Zydeco and Cajun are the premier cultural expressions of the spirited and hardy people of southwest Louisiana. While the two styles have some similarities, they are also quite different. Cajun music as it is known today can be traced back to early Acadian, French, Creole, and Anglo-Saxon folk songs. These early ballads and lullabies - typically concerned with troubles and hard times - were often sung a cappella. For the most part, they were performed at home and passed down orally from generation to generation; however, the singers of these traditional songs were eventually accompanied by simple instrumentation.
Cajun music is, of course, meant for dancing - one-step, two-step, and waltzes. Traditionally, the Cajun dance ("Fais-do-do" in Cajun) was the major social function in Cajun society. The principal instrument in Cajun music is the diatonic accordion, preferably in the key of C. Although it is a German instrument, the Cajun people adopted it in the 1870s. To a lesser degree, the fiddle is also a favorite instrument in Cajun music. Early Cajun bands featured both of these instruments, as well as a triangle to keep the rhythm. Acoustic guitars were added to the lineup by 1920; three decades later, steel, electric guitars, and sometimes drums were added as well. Although Cajun music has changed somewhat over the years and has been influenced by other styles of music - notably country and blues - it has remained a distinctive style. While the music's popularity continued to grow in Louisiana, it didn't enter the spotlight nationally until the mid-'80s, riding on the coattails of the Cajun food explosion.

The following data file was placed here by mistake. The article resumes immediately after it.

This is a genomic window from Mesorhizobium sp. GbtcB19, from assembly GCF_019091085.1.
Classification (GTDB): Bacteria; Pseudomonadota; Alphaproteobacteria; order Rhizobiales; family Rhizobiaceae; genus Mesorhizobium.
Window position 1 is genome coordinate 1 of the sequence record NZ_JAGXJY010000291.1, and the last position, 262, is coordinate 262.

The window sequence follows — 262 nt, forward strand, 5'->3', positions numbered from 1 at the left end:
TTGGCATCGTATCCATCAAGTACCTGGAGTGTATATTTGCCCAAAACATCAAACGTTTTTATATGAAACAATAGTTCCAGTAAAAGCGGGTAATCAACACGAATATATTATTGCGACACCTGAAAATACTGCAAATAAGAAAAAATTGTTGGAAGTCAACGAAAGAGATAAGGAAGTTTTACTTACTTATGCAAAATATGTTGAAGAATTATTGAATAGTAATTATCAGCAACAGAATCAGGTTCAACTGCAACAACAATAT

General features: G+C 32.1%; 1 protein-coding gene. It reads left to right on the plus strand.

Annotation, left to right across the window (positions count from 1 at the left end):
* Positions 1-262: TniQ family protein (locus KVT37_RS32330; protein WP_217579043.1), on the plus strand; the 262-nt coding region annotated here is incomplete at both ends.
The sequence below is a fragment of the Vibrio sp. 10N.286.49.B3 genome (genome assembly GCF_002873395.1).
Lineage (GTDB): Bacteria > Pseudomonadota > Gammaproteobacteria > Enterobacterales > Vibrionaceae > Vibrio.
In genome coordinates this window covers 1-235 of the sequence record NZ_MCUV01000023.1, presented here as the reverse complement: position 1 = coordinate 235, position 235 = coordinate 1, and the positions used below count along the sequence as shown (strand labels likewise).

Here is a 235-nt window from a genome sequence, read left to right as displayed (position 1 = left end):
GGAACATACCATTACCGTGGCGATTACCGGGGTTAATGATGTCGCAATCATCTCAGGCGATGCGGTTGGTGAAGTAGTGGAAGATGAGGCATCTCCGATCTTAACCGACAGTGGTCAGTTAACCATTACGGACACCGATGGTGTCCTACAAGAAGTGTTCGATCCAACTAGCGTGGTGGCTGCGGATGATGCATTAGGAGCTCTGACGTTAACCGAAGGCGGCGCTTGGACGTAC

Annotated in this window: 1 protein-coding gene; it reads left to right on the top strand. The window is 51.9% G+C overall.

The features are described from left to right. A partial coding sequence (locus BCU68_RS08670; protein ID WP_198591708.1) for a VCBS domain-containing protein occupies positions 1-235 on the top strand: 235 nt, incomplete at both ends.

Compared to Cajun music, zydeco music has a much shorter history. Like Cajun music, the dominant instrument is the accordion, but unlike Cajun music, zydeco adds electric bass, horns, and sometimes keyboards. In a nutshell, zydeco is Creole (black) dance music of southwest Louisiana, blending Cajun music with rhythm & blues and soul. The word "zydeco" is actually a bastardization of an early zydeco song, "L'Haricots Sont Pas Sals" (The Snap Beans Aren't Salted). The first black-French recordings were made in 1928 by Amad Ardoin, an accordion player who played in the Cajun style. However, zydeco didn't begin to evolve - at least on record - until the mid-'50s, when Clifton Chenier and Boozoo Chavis made their initial recordings.
Bob Wills, West Country, Zydeco
The Nashville sound of the 1940s-1950s maybe.
But Bob Wills and the Texas Playboys and other artists in West Country is a completely different sound.
And then there's West Coast Swing, which is really Swing dancing and music in cowboy clothes.
And then there's Zydeco, with those Cajuns. No irish sound there that I can tell, but wailing-priestess-Clannad-crap seems to be what most people think of when they think "Irish" nowadays.
Another part of "Irish" is the drinking hall songs sung by male choruses like by The Clancey Boys. Totally Laurence Welk again, to my ear.